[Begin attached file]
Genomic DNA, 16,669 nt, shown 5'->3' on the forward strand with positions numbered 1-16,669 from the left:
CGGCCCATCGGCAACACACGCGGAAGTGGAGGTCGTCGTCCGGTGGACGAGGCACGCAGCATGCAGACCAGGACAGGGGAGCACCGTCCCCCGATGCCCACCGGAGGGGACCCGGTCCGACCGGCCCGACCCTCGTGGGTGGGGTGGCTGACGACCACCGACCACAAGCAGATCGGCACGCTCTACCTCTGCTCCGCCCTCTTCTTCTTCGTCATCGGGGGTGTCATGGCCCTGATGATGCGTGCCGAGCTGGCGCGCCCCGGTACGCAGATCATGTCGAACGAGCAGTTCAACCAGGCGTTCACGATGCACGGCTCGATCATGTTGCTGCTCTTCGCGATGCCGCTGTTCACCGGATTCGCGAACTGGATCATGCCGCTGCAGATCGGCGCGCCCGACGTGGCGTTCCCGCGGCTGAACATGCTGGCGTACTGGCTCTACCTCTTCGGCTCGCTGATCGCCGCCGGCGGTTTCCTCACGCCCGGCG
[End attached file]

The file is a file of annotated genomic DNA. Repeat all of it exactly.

Genomic DNA, 16,669 nt, shown 5'->3' on the forward strand with positions numbered 1-16,669 from the left:
CGGCCCATCGGCAACACACGCGGAAGTGGAGGTCGTCGTCCGGTGGACGAGGCACGCAGCATGCAGACCAGGACAGGGGAGCACCGTCCCCCGATGCCCACCGGAGGGGACCCGGTCCGACCGGCCCGACCCTCGTGGGTGGGGTGGCTGACGACCACCGACCACAAGCAGATCGGCACGCTCTACCTCTGCTCCGCCCTCTTCTTCTTCGTCATCGGGGGTGTCATGGCCCTGATGATGCGTGCCGAGCTGGCGCGCCCCGGTACGCAGATCATGTCGAACGAGCAGTTCAACCAGGCGTTCACGATGCACGGCTCGATCATGTTGCTGCTCTTCGCGATGCCGCTGTTCACCGGATTCGCGAACTGGATCATGCCGCTGCAGATCGGCGCGCCCGACGTGGCGTTCCCGCGGCTGAACATGCTGGCGTACTGGCTCTACCTCTTCGGCTCGCTGATCGCCGCCGGCGGTTTCCTCACGCCCGGCG